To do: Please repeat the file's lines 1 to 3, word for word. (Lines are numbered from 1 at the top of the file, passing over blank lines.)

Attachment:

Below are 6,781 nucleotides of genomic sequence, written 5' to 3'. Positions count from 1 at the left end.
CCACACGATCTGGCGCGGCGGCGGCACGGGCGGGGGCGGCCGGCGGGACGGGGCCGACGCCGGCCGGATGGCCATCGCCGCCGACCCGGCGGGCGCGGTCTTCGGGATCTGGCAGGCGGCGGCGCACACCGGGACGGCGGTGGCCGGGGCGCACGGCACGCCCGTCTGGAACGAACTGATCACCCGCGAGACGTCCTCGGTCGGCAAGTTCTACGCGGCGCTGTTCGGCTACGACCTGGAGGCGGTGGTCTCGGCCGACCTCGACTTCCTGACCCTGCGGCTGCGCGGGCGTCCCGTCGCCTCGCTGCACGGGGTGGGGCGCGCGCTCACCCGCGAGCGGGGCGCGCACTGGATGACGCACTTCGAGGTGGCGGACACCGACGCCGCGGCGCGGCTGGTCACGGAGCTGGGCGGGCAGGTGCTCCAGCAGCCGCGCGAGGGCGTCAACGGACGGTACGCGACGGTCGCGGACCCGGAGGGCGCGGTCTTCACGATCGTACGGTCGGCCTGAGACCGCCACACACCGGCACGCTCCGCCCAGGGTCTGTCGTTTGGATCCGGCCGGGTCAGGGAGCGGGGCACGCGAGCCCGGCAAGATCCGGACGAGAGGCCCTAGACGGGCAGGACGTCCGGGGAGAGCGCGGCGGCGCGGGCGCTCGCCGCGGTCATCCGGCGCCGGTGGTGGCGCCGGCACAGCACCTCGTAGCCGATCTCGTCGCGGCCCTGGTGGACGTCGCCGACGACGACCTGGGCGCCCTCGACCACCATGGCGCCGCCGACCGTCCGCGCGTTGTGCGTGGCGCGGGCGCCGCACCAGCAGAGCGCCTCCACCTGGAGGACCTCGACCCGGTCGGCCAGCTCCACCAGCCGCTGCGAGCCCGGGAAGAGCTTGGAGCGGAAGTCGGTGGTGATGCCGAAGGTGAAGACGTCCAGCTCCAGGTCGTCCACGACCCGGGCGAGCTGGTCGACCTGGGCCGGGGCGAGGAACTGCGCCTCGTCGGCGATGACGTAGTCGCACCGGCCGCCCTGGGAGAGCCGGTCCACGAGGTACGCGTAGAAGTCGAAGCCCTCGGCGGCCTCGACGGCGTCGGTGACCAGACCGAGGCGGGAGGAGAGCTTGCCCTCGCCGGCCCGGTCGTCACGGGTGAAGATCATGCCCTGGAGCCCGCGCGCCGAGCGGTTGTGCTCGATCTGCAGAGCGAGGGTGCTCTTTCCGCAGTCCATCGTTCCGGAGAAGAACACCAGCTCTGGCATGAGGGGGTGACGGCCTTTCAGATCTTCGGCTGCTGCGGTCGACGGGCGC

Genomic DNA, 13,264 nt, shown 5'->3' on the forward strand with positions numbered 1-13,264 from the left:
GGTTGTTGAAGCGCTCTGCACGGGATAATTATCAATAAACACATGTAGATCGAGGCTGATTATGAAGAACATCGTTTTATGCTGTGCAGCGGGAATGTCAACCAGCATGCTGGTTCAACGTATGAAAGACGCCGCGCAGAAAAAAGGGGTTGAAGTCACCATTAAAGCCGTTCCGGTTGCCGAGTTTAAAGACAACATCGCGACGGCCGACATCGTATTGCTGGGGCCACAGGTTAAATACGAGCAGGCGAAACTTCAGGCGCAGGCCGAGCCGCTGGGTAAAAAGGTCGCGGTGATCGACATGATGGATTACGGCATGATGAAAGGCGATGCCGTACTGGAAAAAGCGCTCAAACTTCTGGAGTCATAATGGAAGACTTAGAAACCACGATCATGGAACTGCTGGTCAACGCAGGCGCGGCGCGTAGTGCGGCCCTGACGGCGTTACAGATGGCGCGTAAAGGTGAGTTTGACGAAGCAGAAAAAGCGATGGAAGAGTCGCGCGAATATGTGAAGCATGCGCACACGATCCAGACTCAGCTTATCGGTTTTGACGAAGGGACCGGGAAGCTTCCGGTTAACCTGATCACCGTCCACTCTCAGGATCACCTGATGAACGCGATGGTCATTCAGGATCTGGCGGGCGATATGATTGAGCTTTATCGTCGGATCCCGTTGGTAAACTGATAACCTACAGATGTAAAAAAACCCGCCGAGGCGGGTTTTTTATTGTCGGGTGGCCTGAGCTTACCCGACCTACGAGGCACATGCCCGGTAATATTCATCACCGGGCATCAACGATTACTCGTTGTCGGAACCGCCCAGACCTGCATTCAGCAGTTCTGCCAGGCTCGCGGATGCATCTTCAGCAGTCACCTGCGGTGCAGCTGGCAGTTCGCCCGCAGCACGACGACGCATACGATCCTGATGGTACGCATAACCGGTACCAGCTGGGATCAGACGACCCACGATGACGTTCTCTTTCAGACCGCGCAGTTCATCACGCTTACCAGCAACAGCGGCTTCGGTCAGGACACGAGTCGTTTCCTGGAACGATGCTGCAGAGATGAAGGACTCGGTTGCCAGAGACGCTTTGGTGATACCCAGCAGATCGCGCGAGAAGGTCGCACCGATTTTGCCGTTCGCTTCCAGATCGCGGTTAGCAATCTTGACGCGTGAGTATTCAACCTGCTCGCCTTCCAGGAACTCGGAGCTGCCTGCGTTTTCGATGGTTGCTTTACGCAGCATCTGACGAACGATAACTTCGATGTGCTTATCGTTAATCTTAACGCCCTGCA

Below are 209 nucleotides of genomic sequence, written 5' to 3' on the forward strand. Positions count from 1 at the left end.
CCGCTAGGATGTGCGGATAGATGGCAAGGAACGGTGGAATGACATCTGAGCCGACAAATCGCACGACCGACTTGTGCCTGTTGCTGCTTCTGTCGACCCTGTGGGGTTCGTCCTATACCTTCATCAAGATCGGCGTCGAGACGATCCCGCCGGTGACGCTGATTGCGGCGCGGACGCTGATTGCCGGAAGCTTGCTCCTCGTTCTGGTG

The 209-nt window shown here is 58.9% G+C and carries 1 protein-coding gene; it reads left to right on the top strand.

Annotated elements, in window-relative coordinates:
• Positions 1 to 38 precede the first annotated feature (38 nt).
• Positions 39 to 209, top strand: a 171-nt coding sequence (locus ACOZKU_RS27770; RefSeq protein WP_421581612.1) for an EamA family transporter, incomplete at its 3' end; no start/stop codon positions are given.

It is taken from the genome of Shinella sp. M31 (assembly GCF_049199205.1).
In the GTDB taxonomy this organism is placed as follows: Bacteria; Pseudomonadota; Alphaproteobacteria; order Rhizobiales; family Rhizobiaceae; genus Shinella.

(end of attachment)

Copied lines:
Below are 6,781 nucleotides of genomic sequence, written 5' to 3'. Positions count from 1 at the left end.
CCACACGATCTGGCGCGGCGGCGGCACGGGCGGGGGCGGCCGGCGGGACGGGGCCGACGCCGGCCGGATGGCCATCGCCGCCGACCCGGCGGGCGCGGTCTTCGGGATCTGGCAGGCGGCGGCGCACACCGGGACGGCGGTGGCCGGGGCGCACGGCACGCCCGTCTGGAACGAACTGATCACCCGCGAGACGTCCTCGGTCGGCAAGTTCTACGCGGCGCTGTTCGGCTACGACCTGGAGGCGGTGGTCTCGGCCGACCTCGACTTCCTGACCCTGCGGCTGCGCGGGCGTCCCGTCGCCTCGCTGCACGGGGTGGGGCGCGCGCTCACCCGCGAGCGGGGCGCGCACTGGATGACGCACTTCGAGGTGGCGGACACCGACGCCGCGGCGCGGCTGGTCACGGAGCTGGGCGGGCAGGTGCTCCAGCAGCCGCGCGAGGGCGTCAACGGACGGTACGCGACGGTCGCGGACCCGGAGGGCGCGGTCTTCACGATCGTACGGTCGGCCTGAGACCGCCACACACCGGCACGCTCCGCCCAGGGTCTGTCGTTTGGATCCGGCCGGGTCAGGGAGCGGGGCACGCGAGCCCGGCAAGATCCGGACGAGAGGCCCTAGACGGGCAGGACGTCCGGGGAGAGCGCGGCGGCGCGGGCGCTCGCCGCGGTCATCCGGCGCCGGTGGTGGCGCCGGCACAGCACCTCGTAGCCGATCTCGTCGCGGCCCTGGTGGACGTCGCCGACGACGACCTGGGCGCCCTCGACCACCATGGCGCCGCCGACCGTCCGCGCGTTGTGCGTGGCGCGGGCGCCGCACCAGCAGAGCGCCTCCACCTGGAGGACCTCGACCCGGTCGGCCAGCTCCACCAGCCGCTGCGAGCCCGGGAAGAGCTTGGAGCGGAAGTCGGTGGTGATGCCGAAGGTGAAGACGTCCAGCTCCAGGTCGTCCACGACCCGGGCGAGCTGGTCGACCTGGGCCGGGGCGAGGAACTGCGCCTCGTCGGCGATGACGTAGTCGCACCGGCCGCCCTGGGAGAGCCGGTCCACGAGGTACGCGTAGAAGTCGAAGCCCTCGGCGGCCTCGACGGCGTCGGTGACCAGACCGAGGCGGGAGGAGAGCTTGCCCTCGCCGGCCCGGTCGTCACGGGTGAAGATCATGCCCTGGAGCCCGCGCGCCGAGCGGTTGTGCTCGATCTGCAGAGCGAGGGTGCTCTTTCCGCAGTCCATCGTTCCGGAGAAGAACACCAGCTCTGGCATGAGGGGGTGACGGCCTTTCAGATCTTCGGCTGCTGCGGTCGACGGGCGC

Genomic DNA, 13,264 nt, shown 5'->3' on the forward strand with positions numbered 1-13,264 from the left: